Lauryn Hill, IndigO2 | New music reviews, news & interviews
Lauryn Hill, IndigO2
The former Fugee's first UK performance in five years silences the doubters
Lauryn Hill is back, and not just literally. Making her first UK appearance in five years, she silenced the doubters with a fully commanding and controlling show. A spellbound crowd watched as she wiped out the memory of years of disappointing concerts, reinvigorating her unmatchable prowess in a 100-minute set taking in songs from The Miseducation of Lauryn Hill, a selection of Fugees classics and some stunning Stevie Wonder and Bob Marley covers.
Back in 1998, the mainstream hadn't bargained for the revelation that was Hill’s first (and to date only) solo album; no-one quite anticipated the classic that she produced, full of music that approached being a woman with such passion, at once personal and universal. It sold eight million copies but its creator backed away from fame. Recent appearances have been plagued with negative reviews about a disinterested artist going through the motions.
As a singer, rapper and conductor of the show, she relished the chance for reinvention
But last night was different, an entirely selfless revelation. We weren't witness to recreations of the studio incarnations of her music, but the new, abstract arrangements showcased her control, drive and focus: minimal between-song chat and a ferocious stage presence made Hill’s intentions clear.
As a singer, rapper and conductor of the show, she clearly relished the chance for reinvention. An eight-piece band framed her as she rode new rhythms, each choice pushing towards new limits. While her voice now has more rasp than previously, she knows exactly how to use it. Songs were twisted into new shapes, reimagined freely, although the rousing, chesty bridge of “Killing Me Softly” and opening chimes of “Doo Wop (That Thing)” remained untampered with.
The breathtaking force of Hill’s rapping on “Lost Ones” left the audience hypnotised as it led into that huge, triumphant chorus. “Ready or Not"'s statement of intent could have been written yesterday, while “Everything Is Everything” settled its groove into a new, wiser place. Her poetry on the joys and pains of love and life are of a certain time, but their lifeblood is Lauryn Hill rather than the moments themselves. No other artist puts their heart on the line in the same way.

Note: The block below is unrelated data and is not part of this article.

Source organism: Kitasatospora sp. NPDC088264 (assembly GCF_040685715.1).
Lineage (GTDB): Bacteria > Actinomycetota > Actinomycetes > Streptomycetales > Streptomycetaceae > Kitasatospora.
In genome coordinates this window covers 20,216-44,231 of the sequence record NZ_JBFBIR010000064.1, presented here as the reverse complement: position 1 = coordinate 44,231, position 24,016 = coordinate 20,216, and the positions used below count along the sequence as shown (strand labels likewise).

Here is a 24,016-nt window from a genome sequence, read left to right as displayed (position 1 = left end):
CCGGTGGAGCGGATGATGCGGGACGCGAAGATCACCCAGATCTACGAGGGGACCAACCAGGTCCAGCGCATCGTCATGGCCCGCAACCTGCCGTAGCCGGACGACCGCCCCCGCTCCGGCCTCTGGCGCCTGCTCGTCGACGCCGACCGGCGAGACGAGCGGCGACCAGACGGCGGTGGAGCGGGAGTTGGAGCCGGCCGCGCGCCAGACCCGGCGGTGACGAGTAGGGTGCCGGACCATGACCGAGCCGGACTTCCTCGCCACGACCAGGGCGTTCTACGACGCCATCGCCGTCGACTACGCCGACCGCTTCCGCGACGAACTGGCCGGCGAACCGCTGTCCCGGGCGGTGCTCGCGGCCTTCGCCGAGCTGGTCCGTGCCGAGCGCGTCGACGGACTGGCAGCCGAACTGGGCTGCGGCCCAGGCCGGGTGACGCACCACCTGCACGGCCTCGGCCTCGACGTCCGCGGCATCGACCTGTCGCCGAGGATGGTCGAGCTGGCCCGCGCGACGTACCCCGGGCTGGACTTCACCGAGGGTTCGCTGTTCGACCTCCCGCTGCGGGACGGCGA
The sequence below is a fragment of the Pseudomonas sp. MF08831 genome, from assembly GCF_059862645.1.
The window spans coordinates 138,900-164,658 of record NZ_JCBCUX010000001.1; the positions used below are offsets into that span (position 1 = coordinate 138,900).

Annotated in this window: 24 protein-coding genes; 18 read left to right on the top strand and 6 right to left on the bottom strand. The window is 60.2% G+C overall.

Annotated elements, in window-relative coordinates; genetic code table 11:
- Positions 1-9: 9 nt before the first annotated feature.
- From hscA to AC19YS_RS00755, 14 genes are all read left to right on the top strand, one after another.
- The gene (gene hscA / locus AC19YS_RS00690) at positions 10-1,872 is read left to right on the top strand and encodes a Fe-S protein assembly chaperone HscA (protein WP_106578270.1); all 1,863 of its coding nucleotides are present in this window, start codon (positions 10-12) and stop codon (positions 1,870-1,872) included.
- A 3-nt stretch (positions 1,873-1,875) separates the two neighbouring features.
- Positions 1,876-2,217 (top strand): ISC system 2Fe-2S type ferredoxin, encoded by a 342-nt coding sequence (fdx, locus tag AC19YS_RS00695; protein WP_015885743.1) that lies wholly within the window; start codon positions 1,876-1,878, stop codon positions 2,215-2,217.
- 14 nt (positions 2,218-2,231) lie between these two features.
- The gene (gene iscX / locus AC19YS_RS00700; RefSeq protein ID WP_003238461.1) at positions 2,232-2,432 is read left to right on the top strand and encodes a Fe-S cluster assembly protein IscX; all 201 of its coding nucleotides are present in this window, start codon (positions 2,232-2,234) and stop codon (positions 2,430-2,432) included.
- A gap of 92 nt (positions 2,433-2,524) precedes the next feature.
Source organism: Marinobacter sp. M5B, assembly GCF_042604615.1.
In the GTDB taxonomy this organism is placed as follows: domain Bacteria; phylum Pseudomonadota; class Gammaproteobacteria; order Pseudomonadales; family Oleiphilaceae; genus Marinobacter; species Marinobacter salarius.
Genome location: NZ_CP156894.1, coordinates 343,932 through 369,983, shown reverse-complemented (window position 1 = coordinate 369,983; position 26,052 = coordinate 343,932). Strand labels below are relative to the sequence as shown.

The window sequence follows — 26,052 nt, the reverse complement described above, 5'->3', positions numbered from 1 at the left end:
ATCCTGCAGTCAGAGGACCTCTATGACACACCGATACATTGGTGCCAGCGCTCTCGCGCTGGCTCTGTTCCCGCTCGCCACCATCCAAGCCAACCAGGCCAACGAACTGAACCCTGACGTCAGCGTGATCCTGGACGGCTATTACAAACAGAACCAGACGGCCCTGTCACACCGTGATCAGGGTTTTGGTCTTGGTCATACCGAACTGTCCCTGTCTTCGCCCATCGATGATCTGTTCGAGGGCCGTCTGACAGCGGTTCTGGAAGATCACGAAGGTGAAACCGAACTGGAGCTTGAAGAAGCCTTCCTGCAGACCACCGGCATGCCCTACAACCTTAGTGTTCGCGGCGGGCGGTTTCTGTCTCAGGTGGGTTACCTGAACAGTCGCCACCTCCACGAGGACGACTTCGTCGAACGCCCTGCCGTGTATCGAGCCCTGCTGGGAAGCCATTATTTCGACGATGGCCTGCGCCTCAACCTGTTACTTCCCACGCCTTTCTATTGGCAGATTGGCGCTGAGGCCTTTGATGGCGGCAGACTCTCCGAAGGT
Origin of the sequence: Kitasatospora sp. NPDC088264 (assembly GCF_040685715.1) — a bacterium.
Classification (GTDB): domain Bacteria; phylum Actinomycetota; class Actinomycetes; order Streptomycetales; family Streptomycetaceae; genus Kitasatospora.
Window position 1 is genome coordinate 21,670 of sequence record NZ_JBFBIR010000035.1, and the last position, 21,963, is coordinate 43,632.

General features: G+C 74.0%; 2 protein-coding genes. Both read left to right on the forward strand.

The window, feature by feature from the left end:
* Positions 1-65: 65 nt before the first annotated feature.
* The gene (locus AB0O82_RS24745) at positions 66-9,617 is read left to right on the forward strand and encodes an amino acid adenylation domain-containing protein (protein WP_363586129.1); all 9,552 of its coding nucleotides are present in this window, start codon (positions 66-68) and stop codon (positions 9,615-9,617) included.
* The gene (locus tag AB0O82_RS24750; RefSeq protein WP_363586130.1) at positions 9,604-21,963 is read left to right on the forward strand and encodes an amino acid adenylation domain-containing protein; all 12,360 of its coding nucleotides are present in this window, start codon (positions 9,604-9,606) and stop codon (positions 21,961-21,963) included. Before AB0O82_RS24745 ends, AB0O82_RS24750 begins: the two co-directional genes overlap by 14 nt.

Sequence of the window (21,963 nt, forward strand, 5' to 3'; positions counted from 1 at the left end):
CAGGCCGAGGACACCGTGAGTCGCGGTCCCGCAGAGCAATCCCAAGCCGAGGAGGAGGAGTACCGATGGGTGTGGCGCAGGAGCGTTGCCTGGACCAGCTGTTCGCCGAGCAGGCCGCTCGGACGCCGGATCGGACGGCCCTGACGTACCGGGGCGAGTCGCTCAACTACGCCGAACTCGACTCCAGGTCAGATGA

The success of The Miseducation of Lauryn Hill is indisputable, but not even the audience’s greatest optimists could have banked for the blinding performance we witnessed in such intimate surroundings. While everyone present may have had an opinion on what they wanted from this show, there was only one artist in control.
Watch Lauryn Hill singing "Doo Wop"
Share this article
Subscribe to theartsdesk.com
Thank you for continuing to read our work on theartsdesk.com. For unlimited access to every article in its entirety, including our archive of more than 10,000 pieces, we're asking for £2.95 per month or £25 per year. We feel it's a very good deal, and hope you do too.
To take an annual subscription now simply click here.
And if you're looking for that extra gift for a friend or family member, why not treat them to a theartsdesk.com gift subscription?
more New music
Doherty and Co return to the fray with more tales of London’s seedy underbelly
The punk and post-punk icon lets rip
Texan rockers show that, vocally, bigger can indeed be better
Stylish Bach-inspired solo album from one half of French band AIR
Avant-garde art-pop from erstwhile BAFTA nominee
The American soul great’s late-Sixties to mid-Eighties captured on a hefty, in-depth snapshot
PiL builds up a head of steam with its second comeback record
An exercise in musical archaeology unearths a modern classic
Anglo-Kenyan collaboration proves captivating
A wild time was had by all until rain stopped play…
Psychedelic Swedes lay down some mind-blowing pagan ritual music
Exquisite enervation on Victoria Legrand and Alex Scally’s fifth album